The Schubertiades

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Franz Schubert's songs and small piano pieces, with their lyrical melodies and poignant harmonies, mark him as the first truly sensuously romantic musician. Schubert's work coincided with the mature development of the piano and its dissemination into the homes of the new rising middle class. On this episode, compositions by music's first lyric genius of romanticism: Franz Schubert.

Schubert lived to compose. His many friends formed a network to help him achieve this dream, meeting regularly at their various homes for what they called Schubertiades. These consisted of poetry readings, charades, dancing, as well as performances of Schubert's newest works. After considerable drinking and high spirits, Schubert usually stumbled back to his room quite drunk, and keeping his spectacles on while he slept so to begin composing immediately upon awakening, as a new song was usually forming.

Very little is known of Schubert's inner world. In fact, we know less about him than any other master of the romantic age. He was never married, seldom wrote letters, was painfully shy, and was self-conscious about being extremely short at five-foot-one-inch tall. At the Schubertiades, he never danced, but sat at the piano improvising dances for his friends. Many of his compositions are imbued with a love of the beautiful Austrian countryside, evoking a rustic quality. Others are loveable waltzes and lyrical beauties filled with the song and dance of the Austrian people, or of his own personal suffering.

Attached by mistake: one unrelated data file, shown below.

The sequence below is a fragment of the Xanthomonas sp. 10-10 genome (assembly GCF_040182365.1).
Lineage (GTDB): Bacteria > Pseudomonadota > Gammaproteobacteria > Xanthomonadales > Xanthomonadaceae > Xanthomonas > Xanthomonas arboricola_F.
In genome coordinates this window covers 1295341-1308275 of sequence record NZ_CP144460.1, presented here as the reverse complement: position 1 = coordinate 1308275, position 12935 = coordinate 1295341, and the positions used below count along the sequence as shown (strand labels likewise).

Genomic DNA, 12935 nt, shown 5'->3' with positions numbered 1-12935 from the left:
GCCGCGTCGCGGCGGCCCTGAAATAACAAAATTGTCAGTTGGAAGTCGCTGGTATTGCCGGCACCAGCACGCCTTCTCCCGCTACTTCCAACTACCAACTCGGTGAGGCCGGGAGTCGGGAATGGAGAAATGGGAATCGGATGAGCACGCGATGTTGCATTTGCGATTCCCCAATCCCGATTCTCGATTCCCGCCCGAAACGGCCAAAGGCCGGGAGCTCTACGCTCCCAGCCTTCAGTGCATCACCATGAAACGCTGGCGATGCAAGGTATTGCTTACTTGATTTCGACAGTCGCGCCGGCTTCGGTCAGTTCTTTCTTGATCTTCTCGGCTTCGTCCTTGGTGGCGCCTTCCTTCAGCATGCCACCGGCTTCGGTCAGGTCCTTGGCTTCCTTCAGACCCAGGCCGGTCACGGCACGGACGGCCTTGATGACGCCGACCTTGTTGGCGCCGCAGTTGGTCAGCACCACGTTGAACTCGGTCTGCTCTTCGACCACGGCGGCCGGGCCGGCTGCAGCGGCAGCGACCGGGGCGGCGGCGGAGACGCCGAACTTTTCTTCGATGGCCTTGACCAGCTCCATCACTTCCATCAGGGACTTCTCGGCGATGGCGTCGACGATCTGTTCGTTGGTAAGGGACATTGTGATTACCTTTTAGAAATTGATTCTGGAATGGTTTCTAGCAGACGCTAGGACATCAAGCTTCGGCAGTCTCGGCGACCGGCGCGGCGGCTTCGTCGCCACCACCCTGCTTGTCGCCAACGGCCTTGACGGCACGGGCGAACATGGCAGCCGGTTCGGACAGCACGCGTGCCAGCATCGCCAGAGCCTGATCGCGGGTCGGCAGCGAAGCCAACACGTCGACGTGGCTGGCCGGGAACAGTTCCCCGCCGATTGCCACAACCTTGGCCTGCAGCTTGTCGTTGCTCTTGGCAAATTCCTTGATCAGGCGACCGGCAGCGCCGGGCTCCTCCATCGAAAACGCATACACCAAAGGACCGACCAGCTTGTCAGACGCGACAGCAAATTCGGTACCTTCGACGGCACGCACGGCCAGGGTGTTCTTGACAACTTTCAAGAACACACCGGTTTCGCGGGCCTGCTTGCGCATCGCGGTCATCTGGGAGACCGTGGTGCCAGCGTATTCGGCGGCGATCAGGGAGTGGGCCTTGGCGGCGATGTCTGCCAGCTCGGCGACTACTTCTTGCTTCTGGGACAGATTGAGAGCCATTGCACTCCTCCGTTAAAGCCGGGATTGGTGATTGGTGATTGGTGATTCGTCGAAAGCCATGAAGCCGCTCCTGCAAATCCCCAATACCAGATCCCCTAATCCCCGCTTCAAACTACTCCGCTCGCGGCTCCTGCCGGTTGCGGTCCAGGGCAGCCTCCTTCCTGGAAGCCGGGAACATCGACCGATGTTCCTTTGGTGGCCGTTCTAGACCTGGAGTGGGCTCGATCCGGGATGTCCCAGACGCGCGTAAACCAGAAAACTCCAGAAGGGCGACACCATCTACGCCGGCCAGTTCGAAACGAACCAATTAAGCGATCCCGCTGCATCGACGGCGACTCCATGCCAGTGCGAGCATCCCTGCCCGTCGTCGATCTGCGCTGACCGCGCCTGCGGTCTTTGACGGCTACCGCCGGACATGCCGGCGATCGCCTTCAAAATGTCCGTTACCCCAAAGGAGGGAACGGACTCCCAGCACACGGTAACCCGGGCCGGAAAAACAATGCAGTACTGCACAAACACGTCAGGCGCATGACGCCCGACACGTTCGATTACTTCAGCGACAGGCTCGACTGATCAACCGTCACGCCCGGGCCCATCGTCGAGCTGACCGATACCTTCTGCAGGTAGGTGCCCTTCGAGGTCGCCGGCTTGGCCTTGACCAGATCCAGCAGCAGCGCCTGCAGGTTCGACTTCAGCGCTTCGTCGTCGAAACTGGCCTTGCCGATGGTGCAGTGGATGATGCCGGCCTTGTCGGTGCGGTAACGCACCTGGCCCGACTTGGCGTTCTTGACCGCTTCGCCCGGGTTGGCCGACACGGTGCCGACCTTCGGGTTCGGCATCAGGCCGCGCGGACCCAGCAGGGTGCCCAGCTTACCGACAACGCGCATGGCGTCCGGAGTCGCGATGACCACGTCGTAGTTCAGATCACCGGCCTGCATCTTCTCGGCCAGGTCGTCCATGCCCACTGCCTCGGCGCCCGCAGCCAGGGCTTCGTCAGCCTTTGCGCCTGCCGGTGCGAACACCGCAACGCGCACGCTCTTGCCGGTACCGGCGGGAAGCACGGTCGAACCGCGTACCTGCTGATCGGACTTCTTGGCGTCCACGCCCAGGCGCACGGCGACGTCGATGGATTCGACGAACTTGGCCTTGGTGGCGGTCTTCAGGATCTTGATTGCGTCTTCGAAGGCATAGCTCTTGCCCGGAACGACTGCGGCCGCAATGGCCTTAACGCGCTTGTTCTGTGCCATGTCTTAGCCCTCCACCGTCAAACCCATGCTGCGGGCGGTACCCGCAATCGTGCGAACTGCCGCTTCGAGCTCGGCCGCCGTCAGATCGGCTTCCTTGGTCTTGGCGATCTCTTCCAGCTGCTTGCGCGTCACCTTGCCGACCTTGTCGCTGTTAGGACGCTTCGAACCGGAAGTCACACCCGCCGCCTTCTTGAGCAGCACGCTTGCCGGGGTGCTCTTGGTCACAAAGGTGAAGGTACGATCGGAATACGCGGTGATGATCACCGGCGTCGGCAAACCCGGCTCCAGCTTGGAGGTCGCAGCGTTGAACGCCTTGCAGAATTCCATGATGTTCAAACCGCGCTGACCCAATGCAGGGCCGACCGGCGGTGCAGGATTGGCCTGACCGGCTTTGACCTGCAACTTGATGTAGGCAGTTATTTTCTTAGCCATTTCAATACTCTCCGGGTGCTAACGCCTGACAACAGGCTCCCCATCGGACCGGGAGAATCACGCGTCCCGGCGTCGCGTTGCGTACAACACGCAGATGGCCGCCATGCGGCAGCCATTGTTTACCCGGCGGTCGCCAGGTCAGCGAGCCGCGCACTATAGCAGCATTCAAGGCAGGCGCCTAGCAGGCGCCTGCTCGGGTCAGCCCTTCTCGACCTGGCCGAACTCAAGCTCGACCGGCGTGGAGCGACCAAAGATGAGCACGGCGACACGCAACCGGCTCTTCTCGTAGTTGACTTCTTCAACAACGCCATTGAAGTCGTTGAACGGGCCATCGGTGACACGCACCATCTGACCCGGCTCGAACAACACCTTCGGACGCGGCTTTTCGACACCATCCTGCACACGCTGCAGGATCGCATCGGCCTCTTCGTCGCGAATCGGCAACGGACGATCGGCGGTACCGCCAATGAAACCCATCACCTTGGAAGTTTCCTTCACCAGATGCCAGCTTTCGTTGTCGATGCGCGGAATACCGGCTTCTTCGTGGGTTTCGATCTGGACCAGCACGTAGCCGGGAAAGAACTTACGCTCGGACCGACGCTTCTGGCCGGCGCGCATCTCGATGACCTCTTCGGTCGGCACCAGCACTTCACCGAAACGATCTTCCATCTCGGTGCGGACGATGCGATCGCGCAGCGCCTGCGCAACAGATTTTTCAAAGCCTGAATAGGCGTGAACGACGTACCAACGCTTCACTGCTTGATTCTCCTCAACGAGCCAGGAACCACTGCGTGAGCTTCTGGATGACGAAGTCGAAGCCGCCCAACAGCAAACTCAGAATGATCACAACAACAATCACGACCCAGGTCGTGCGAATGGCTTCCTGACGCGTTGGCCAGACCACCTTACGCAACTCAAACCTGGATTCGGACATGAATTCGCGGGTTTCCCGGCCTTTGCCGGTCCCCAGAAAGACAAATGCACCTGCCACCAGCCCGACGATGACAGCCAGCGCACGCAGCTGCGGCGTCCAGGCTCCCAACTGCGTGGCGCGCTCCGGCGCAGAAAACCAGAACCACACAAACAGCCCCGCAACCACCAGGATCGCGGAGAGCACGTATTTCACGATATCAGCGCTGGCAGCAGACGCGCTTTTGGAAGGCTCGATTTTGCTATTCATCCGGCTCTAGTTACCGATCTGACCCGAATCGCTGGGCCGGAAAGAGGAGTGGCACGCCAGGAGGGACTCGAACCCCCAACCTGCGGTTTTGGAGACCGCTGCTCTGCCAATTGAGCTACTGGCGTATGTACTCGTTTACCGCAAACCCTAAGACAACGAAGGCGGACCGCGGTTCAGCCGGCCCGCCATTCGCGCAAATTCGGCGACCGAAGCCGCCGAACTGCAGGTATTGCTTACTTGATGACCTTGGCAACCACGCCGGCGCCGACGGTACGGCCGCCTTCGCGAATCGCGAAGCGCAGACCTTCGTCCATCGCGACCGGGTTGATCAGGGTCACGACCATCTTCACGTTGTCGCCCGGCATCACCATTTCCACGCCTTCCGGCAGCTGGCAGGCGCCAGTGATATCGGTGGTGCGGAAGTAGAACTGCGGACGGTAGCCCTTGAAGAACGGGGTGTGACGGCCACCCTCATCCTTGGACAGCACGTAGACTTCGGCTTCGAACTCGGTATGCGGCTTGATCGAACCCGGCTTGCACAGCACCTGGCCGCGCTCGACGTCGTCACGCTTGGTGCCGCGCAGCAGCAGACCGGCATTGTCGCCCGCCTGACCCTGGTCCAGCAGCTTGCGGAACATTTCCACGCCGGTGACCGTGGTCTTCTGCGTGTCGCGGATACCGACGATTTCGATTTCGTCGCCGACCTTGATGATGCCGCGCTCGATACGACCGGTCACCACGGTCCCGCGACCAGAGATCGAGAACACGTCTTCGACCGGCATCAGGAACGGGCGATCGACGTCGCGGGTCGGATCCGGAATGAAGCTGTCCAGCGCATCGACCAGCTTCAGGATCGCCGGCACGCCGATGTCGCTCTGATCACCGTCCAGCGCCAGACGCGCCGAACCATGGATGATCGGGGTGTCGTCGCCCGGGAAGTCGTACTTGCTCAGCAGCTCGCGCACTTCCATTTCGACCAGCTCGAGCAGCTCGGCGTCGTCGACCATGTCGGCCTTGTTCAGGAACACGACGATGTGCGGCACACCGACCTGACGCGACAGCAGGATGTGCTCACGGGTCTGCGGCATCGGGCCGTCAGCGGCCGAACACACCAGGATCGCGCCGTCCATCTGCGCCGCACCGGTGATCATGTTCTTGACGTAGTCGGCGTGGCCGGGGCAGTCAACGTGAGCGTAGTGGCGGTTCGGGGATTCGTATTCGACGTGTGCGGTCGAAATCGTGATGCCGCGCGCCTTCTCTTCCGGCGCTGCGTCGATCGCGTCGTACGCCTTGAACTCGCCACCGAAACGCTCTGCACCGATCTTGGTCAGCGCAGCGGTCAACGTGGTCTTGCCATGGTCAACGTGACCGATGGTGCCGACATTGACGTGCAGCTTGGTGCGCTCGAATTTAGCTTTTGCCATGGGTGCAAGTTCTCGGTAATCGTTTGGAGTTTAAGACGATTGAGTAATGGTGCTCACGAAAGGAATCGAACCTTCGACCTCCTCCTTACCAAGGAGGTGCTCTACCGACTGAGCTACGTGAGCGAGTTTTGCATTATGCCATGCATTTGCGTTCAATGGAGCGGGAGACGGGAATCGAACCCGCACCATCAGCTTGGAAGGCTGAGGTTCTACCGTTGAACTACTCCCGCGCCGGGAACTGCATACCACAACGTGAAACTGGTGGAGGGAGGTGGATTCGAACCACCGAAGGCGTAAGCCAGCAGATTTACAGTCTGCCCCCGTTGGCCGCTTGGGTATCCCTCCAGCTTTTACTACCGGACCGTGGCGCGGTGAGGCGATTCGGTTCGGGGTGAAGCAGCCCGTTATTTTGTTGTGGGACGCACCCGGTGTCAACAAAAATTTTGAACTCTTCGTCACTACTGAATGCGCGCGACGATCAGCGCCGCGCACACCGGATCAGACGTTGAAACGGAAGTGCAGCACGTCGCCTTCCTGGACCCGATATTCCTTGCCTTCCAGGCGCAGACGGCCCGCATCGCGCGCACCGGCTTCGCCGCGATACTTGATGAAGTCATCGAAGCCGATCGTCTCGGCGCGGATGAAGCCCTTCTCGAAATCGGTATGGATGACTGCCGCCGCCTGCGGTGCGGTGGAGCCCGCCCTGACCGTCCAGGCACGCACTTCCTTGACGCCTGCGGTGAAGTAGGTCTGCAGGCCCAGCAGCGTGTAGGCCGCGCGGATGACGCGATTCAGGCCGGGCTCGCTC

Playlist

Schubert: Minuetto from Sonata, Op. 78 D894 / Arthur Rubinstein

Schubert: Sonata in A minor, D845 IV: Rondo, Allegro Vivace / Wilhelm Kempff

Schubert: Hungarian Melody / Frank Levy

Schubert: Three Waltzes / David Dubal

Schubert: Selection from Twelve Landler, D. 790, Op. posth 171 / Matthew Graybil

Schubert: Sonata in A D959 II: Andantino / Arthur Schnabel

Schubert/Liszt: Erlkonig / Jorge Bolet

Schubert: Sonata in D Major D850 I: Allegro vivace / Emil Gilels

Schubert: Allegro from "Wanderer" D760 / Claudio Arrau